Roller mills are designed to pulverize and classify solid materials such as clays, clinker, gypsum, natural pozzolan, limestone, and blast furnace slag. A typical roller mill thus has a set of rollers, a roller table typically ranging from 30 inches to 200 inches in diameter, and a classifier component in one circular housing unit or enclosure. An example is shown in FIG. 1 of U.S. Pat. No. 3,951,347 which is incorporated herein by reference. Roller mills are used for raw materials grinding and finished material grinding in cement manufacturing plants. In the grinding of both raw and finished materials, the materials are conveyed or fed to the center of the roller table and become distributed on the table surface to form a bed or layer of material. Centrifugal force of the unit moves the materials from the center of the table to the outer table rim. As the bed of material passes between the rollers and table, the material becomes progressively pulverized. When the ground materials reach the rim of the grinding table, the lighter and smaller particles are conveyed upwards by an air stream into a cyclone as products, while the heavier and coarser particles drop through the slots and are eventually re-circulated back to the center of the table for re-grinding.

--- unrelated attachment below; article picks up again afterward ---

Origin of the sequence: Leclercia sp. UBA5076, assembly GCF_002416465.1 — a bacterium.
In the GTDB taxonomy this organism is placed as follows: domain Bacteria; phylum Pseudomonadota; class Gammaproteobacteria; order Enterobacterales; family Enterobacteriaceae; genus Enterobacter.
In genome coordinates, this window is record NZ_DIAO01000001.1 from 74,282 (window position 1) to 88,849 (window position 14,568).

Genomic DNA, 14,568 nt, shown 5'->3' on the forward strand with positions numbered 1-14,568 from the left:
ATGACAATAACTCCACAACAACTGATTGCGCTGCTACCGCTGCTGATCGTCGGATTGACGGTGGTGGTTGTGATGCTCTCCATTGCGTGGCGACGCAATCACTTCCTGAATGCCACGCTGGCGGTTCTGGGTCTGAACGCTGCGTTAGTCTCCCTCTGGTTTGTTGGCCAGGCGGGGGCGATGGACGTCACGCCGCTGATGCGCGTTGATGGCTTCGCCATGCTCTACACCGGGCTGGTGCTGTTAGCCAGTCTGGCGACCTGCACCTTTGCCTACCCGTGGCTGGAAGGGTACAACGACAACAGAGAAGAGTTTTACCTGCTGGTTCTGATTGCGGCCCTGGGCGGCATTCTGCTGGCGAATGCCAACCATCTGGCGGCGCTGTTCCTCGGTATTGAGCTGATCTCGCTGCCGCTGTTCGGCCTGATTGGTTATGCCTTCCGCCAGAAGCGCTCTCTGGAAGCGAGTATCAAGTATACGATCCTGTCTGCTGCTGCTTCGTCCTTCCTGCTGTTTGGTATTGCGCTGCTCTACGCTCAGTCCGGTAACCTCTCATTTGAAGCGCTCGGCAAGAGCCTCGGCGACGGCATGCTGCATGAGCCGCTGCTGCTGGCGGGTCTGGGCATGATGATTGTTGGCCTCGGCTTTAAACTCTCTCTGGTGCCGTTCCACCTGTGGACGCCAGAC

Frequently, the action of the large sets of rollers on the table generates vibrations, and this is said to occur because the bed of material located between the rollers and table do not form a layer having uniform thickness or because a gust of air is generated at the back of the rollers after compaction of the bed materials by the grinding rollers. Many manufacturers have tried to improve the grinding efficiency or bed stability by increasing the frictional forces between the table, material bed, and rollers such as through changes in roller pattern and table design.

One of the objectives of the present invention is to improve the stability and uniformity of the material bed by chemical means, thereby improving the efficiency by which the cement clinker is ground by the rollers.

It is another objective of the present invention to improve the grinding performance, in general, of roller-type mills which employ the stress forces of rollers to comminute cement clinker, alone or in combination with other agrillaceous materials such as clay or pozzolanic materials such as natural pozzolan, flyash, limestone, blast furnace slag or mixture thereof.

SUMMARY OF THE INVENTION

The present invention pertains to the use of a binding-densifying agent to improve the grinding operations in which cement clinker, either alone or in combination with an agrillaceous materials such as clay or pozzolanic material comprising natural pozzolan, limestone, blast furnace slag, or mixture thereof, is ground into cement particles using rollers. It is believed that grinding efficiency of roller-actuated comminution of particulate material is provided; and, where the grinding operation involves roller mills especially, the uniformity and stability of the materials bed on the grinding table is significantly improved to the point at which vibrations of the roller mills are reduced.